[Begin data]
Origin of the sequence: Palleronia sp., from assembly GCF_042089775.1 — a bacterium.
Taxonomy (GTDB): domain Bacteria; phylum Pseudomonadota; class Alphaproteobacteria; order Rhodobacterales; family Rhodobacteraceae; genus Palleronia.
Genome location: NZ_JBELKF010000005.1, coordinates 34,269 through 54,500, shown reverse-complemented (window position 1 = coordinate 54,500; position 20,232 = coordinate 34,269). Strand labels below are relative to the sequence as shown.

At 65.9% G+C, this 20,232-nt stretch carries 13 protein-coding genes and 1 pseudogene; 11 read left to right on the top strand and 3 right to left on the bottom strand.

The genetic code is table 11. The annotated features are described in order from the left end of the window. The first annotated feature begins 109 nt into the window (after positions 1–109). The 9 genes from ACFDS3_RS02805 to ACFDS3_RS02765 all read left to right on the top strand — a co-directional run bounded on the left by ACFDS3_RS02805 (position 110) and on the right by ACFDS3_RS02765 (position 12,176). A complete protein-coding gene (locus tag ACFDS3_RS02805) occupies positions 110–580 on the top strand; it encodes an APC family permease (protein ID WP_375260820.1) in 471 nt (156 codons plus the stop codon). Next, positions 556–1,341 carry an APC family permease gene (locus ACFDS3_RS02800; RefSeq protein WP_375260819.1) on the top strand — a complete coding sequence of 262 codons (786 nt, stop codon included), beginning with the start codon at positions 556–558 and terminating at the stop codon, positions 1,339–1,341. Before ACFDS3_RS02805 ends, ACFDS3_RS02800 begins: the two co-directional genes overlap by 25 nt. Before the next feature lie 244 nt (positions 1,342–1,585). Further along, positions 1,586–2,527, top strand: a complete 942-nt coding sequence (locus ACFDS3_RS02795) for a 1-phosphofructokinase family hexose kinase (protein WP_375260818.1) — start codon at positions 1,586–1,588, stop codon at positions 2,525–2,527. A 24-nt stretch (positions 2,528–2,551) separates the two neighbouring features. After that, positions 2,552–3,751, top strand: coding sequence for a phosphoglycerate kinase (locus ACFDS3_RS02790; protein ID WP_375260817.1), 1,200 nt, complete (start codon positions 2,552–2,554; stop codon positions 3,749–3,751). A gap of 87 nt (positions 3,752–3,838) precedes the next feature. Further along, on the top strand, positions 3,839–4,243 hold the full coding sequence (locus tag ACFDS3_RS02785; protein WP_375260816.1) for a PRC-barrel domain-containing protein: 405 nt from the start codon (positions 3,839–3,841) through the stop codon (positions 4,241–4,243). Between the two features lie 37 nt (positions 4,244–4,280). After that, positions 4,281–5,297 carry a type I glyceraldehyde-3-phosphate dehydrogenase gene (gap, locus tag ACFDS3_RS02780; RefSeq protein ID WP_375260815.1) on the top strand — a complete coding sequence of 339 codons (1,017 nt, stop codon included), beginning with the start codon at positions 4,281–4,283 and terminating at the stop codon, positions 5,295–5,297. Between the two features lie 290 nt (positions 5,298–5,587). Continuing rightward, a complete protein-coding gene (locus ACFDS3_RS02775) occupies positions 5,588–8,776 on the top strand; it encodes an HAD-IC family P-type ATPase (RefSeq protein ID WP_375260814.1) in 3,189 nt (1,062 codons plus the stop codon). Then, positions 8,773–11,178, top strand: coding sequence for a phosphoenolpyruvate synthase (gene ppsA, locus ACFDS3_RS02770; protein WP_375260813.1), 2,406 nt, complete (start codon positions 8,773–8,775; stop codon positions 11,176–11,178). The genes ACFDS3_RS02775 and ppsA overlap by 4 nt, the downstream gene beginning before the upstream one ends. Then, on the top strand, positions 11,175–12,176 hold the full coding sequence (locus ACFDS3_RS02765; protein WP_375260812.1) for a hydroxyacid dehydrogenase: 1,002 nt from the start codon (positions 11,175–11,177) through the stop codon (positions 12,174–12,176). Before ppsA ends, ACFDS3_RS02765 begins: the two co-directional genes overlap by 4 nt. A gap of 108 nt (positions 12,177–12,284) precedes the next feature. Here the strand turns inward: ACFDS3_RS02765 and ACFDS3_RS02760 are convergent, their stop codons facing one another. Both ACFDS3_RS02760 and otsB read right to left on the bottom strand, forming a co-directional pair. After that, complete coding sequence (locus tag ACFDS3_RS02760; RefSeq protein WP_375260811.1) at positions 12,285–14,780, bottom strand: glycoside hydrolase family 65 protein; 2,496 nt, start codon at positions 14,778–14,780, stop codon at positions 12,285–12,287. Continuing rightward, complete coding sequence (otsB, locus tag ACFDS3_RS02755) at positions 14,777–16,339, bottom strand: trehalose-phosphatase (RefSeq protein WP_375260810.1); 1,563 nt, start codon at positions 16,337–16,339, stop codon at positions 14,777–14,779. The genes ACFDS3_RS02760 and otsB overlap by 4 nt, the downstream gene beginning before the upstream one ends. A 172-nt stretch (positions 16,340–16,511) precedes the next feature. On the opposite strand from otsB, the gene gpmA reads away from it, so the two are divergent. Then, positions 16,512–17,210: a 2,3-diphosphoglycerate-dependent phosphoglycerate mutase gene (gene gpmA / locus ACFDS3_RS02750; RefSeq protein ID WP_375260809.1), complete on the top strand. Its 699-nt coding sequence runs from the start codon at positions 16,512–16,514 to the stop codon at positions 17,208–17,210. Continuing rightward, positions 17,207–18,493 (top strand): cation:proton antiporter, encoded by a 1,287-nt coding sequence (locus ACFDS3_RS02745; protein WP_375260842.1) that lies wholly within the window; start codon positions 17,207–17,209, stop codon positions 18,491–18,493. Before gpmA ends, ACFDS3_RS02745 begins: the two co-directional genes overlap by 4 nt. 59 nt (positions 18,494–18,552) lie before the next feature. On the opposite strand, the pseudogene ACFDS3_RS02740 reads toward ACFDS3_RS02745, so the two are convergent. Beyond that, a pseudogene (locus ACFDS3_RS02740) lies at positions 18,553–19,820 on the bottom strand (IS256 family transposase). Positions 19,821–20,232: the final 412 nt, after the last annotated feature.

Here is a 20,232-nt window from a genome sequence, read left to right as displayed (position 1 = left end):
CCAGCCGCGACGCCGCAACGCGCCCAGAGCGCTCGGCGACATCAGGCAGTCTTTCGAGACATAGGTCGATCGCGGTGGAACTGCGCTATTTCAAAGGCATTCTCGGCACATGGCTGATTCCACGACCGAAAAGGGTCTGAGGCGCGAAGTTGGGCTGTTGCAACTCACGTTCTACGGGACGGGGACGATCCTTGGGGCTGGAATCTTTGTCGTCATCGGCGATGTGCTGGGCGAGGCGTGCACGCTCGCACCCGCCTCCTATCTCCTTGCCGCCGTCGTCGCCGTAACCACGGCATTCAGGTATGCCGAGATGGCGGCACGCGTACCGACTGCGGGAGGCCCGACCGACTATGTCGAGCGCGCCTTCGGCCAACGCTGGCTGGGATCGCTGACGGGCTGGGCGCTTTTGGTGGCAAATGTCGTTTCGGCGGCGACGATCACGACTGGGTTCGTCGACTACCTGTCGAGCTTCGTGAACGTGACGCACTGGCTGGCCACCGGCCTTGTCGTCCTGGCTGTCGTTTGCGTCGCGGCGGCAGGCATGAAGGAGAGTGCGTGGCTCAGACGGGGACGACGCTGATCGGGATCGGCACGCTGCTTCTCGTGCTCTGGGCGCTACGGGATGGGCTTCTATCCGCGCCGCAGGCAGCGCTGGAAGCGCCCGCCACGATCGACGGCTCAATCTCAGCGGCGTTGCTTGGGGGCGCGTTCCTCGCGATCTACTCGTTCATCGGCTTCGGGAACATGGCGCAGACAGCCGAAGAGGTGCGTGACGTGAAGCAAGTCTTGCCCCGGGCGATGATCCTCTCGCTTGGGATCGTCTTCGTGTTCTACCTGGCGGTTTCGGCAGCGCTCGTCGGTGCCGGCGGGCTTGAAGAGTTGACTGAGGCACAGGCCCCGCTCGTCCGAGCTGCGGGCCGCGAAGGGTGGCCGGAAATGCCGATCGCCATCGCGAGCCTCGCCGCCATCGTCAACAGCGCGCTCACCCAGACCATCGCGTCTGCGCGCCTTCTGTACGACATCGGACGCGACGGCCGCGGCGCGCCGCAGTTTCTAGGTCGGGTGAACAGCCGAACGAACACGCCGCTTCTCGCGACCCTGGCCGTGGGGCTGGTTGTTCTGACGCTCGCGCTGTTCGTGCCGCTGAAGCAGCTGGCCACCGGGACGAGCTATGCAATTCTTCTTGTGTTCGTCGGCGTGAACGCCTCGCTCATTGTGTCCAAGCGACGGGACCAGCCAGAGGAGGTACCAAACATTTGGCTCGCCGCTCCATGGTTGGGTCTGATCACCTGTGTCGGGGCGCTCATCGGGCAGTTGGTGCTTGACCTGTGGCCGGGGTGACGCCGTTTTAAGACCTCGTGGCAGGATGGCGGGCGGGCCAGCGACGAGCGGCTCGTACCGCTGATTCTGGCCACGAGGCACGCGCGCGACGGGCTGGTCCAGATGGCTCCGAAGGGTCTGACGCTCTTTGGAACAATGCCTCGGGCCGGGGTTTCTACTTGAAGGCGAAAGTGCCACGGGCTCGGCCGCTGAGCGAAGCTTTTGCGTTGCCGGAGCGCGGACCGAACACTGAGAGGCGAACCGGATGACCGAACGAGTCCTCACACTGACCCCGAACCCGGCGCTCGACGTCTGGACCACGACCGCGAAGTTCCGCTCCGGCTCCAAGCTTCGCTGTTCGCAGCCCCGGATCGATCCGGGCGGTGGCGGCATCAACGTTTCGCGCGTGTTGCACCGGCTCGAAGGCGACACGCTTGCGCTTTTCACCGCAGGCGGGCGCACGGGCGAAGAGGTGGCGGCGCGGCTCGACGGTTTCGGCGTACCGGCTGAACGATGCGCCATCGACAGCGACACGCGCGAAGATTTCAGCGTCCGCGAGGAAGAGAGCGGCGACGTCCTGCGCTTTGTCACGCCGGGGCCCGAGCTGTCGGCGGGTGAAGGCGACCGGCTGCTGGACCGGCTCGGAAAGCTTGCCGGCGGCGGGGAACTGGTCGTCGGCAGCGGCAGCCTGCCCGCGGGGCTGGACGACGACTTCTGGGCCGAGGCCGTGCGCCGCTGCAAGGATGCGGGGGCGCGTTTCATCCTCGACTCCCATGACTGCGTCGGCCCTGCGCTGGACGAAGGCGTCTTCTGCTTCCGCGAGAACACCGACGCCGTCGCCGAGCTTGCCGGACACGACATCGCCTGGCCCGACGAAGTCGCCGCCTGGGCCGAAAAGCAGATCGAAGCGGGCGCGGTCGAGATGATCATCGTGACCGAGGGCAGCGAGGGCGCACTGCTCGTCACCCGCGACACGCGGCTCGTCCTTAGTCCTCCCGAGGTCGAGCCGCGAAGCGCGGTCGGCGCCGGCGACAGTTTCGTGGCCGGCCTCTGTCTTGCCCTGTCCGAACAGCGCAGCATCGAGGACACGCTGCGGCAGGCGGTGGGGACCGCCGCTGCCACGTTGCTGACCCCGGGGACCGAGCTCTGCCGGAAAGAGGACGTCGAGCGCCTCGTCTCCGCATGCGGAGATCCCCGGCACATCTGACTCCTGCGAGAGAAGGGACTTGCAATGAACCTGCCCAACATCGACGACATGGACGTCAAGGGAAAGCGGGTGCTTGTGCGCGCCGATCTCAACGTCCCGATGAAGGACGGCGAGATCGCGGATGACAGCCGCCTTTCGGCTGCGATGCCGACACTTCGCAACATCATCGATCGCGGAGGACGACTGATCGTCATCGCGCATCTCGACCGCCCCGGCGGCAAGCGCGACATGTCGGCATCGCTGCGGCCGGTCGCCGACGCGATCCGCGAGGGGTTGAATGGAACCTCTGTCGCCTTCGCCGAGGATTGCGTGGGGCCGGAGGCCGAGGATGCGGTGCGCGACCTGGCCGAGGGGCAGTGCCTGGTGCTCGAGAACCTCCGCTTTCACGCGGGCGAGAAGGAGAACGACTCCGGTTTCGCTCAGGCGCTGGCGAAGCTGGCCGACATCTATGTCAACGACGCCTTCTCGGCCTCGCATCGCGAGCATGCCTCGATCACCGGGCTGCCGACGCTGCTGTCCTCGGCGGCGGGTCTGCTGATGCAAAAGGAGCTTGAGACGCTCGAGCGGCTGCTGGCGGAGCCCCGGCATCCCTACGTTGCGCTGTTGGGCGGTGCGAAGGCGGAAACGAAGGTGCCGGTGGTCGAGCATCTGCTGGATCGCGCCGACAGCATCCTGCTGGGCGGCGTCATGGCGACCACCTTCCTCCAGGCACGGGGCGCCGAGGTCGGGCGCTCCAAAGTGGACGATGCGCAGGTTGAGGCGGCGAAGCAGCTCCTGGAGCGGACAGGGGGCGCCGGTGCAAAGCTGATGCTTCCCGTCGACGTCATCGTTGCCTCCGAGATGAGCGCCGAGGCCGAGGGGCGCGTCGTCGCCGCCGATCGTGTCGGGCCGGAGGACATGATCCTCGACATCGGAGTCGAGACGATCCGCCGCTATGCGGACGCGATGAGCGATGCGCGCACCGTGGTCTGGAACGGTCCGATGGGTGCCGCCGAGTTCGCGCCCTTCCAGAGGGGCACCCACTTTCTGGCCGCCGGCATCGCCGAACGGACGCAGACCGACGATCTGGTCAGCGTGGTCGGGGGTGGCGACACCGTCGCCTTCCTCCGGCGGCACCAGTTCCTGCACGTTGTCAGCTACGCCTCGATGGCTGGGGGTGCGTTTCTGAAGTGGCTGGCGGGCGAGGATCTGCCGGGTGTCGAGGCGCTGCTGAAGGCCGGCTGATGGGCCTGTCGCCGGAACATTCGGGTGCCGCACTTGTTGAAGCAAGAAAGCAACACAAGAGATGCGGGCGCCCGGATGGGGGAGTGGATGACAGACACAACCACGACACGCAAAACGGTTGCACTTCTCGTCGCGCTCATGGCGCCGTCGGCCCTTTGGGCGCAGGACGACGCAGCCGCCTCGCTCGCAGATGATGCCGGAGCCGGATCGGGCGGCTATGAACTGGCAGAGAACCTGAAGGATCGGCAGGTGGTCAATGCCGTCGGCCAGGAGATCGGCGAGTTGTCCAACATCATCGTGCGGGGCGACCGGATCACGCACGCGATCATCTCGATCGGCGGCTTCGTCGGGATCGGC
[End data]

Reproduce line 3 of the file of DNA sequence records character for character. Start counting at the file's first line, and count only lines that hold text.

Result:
Genome location: NZ_JBELKF010000005.1, coordinates 34,269 through 54,500, shown reverse-complemented (window position 1 = coordinate 54,500; position 20,232 = coordinate 34,269). Strand labels below are relative to the sequence as shown.